“Stick with me, kid ,” he said. “We’ll introduce you to a bigger world with all sorts of new people who will want to kill you.”
Let me start by saying that while this is a sequel to the Tao Trilogy (taking place a couple of decades after The Rebirths), you don’t have to have read them to enjoy this. You’ll miss some nuances, not understand some references and will spoil events in books that you’ll end up wanting to have read. But, it’s not essential — and this would be a great jumping-on point. If you’ve read the Tao Trilogy, let me assure you that this is a worthy successor, just as fun — a part of the same series, but it feels fresh enough that you don’t feel like you’ve read this book before.
Ella Patel lives in an Indian slum — in part of the world hardest hit by the war between the Quasing factions and their human allies (while I feel bad for these fictional Indians, I’m so glad to see alien combat not centered in the U.S.). She lives on her own, orphaned by circumstance and a Gengix attack — between her small size, quick wit and almost all-consuming greed she lives life on her own terms, two steps ahead of the law and one step ahead of criminals she’s wronged. I could’ve read at least 100 pages more of her antics before we introduced a single Quasing from either side and been entirely content (not a complaint about when we got Quasings, however), Ella’s just instantly likeable in a way that no one in these series has been (with the possible exception of Cameron).
Io’s host is in India doing some off-the-books investigating into one of the Gengix’s most ambitious projects yet. That investigation doesn’t go so well and suddenly Io needs a new host — there’s the impetuous woman who tried to help her host nearby (and a much better option than anyone else), so Io makes a choice and the Queen of the streets becomes so much more. Their relationship defines rocky initially (see Tao and Roen, but worse).
It should be obvious (but isn’t) that not every Quasing will have had as illustrious existence as Tao — Io’s haven’t developed a martial art, conquered legendary kingdoms, etc. Which isn’t to say that Io didn’t leave her mark on history — for example, I trust the name “The Maginot Line” rings a bell.
As the minutes ticked by, Io clarified some of the dreams of her glorious career inhabiting humans. If anything, it comforted Ella that the Quasing weren’t all-knowing and powerful, that they were just as culpable and mistake-prone as any human.
Nevertheless, just by having existed for a few millennia on earth, Io’s got a lot of wisdom and experience to pass on to her new host. Slowly — and with several appeals to her mercenary streak — Io convinces Ella to begin training to become a Prophus agent. Eventually, Ella begins to make a sort of peace with her new life partner and something approaching friendship begins to develop.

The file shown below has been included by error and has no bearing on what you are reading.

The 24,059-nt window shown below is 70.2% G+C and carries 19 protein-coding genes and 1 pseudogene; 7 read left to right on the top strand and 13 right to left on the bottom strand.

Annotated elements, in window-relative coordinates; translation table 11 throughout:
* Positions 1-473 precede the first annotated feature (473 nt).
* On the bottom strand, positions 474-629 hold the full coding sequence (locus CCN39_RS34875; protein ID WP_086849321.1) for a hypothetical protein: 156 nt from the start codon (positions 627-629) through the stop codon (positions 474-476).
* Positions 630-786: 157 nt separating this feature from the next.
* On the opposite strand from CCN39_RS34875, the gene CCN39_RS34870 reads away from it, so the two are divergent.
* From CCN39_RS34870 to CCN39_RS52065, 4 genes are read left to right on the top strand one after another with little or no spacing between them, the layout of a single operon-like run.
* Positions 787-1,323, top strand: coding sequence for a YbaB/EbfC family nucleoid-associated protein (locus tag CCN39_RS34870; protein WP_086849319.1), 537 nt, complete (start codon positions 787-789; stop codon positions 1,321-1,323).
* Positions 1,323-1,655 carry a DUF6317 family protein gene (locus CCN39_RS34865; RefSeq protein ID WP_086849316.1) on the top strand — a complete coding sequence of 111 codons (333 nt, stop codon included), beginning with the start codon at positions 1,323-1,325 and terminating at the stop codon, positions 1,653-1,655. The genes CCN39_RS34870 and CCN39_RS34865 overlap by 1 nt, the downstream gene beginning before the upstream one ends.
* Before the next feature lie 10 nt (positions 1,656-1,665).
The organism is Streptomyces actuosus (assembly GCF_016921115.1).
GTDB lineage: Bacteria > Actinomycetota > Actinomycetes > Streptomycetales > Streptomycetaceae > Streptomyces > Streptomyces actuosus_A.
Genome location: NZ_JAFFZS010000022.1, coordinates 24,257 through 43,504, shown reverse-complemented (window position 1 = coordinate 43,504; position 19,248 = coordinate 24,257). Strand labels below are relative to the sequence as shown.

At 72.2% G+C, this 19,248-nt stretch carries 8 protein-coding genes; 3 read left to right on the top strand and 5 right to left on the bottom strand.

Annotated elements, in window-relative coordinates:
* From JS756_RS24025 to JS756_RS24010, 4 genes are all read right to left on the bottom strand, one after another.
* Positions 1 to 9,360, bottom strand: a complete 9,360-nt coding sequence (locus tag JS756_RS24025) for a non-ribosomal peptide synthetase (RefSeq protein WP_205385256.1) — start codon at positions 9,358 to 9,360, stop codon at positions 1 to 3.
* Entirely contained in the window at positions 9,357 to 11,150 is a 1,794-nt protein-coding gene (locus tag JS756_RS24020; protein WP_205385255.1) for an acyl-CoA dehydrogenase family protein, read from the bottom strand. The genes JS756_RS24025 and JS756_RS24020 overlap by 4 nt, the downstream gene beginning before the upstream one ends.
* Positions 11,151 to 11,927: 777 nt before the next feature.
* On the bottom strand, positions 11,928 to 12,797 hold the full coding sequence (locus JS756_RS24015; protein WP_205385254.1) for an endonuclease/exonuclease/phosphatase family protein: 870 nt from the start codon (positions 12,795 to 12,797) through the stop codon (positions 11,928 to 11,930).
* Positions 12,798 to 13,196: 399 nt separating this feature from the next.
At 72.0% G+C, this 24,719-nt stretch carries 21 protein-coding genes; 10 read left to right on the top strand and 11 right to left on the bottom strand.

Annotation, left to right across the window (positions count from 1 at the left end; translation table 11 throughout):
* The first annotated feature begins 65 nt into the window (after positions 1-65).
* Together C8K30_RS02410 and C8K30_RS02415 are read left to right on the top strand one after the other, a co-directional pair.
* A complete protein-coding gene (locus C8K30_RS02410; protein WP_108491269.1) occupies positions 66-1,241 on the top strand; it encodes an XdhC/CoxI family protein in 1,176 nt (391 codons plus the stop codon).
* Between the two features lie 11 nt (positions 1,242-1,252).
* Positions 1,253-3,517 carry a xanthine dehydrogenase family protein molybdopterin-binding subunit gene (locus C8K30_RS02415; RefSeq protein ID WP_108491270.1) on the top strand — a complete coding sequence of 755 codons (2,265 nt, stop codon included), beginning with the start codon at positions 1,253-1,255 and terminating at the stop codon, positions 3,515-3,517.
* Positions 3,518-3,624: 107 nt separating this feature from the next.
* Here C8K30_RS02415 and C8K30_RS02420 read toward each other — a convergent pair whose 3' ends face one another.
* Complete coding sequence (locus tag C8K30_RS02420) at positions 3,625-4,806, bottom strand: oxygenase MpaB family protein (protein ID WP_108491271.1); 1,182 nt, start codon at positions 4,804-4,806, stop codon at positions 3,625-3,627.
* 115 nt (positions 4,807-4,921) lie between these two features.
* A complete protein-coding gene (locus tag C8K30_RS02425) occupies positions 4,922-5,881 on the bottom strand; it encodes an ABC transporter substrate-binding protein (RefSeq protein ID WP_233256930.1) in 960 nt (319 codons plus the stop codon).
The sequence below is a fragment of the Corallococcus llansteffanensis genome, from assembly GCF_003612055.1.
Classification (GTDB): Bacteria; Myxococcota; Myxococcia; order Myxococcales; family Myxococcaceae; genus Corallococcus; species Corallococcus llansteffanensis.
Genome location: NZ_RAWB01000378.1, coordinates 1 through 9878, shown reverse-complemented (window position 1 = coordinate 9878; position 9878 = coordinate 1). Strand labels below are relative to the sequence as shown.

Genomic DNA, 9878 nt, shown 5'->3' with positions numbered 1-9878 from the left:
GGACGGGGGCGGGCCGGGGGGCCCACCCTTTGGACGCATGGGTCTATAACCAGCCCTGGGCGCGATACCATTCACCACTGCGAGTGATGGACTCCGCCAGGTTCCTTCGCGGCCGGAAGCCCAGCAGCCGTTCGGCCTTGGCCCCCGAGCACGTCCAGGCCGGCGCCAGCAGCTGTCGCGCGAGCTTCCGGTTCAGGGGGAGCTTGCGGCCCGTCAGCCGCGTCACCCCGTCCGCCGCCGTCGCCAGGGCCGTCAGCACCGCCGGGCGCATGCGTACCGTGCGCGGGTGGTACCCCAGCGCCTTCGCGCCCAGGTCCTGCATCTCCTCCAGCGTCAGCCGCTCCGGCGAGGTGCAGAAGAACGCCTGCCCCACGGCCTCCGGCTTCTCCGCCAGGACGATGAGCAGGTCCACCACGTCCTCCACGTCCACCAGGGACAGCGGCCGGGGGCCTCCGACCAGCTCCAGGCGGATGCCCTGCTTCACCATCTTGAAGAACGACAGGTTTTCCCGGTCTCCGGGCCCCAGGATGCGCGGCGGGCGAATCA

Incidentally, Ella’s not the only one comforted by a not-all-that-perfect Quasing.
Meanwhile, a couple of Gengix Adonis agents are vying for control over India — with the citizenry of the slum (and the nation, really) acting as pawns. Shula is one of the more lethal women you’ll come across — both politically and physically. She’s not one you want to cross in almost any situation — but that doesn’t stop many.
At some point, Prophus agents come to town and everything gets turned upside down — Ella finds a desire to help the Prophus, Shula seized the opportunity for personal power, and Io has her chance at doing something that’ll leave her mark on history.
The fight scenes (training and otherwise) are up to Chu’s pretty high standards, the humor is crisp, the characters (including a couple of old friends) are just right, and the plots are among his best — I just don’t know how else to put this. The book was a solid winner and had me eager for the next installment, and then Chu hits us with one of the best Epilogues that I can remember, making me more than eager for whatever’s next (not really sure what the word for “more than eager” is, eager squared?).
Great characters, twists, suspense and grins — I dug this one so much. He keeps the magic of the Tao books, reinvigorates it and expands it. I expected Chu to deliver just what fans wanted without it being a case of “second verse, same as the first,” I just didn’t expect it’d be this good. Get on this one, folks.
Disclaimer: I received this eARC from Angry Robot via NetGalley in exchange for this post — thanks to both for this.
N.B.: As this was an ARC, any quotations above may be changed in the published work — I will endeavor to verify them as soon as possible.